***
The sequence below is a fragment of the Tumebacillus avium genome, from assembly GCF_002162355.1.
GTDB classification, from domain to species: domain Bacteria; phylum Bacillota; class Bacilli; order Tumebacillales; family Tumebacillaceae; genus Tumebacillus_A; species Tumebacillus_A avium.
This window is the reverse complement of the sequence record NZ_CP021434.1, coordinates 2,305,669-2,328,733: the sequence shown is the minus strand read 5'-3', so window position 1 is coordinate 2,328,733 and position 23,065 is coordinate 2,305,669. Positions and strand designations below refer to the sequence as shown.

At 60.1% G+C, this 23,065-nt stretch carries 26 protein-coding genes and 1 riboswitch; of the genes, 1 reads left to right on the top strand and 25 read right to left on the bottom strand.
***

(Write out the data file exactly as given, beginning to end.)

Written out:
The sequence below is a fragment of the Tumebacillus avium genome, from assembly GCF_002162355.1.
GTDB classification, from domain to species: domain Bacteria; phylum Bacillota; class Bacilli; order Tumebacillales; family Tumebacillaceae; genus Tumebacillus_A; species Tumebacillus_A avium.
This window is the reverse complement of the sequence record NZ_CP021434.1, coordinates 2,305,669-2,328,733: the sequence shown is the minus strand read 5'-3', so window position 1 is coordinate 2,328,733 and position 23,065 is coordinate 2,305,669. Positions and strand designations below refer to the sequence as shown.

At 60.1% G+C, this 23,065-nt stretch carries 26 protein-coding genes and 1 riboswitch; of the genes, 1 reads left to right on the top strand and 25 read right to left on the bottom strand.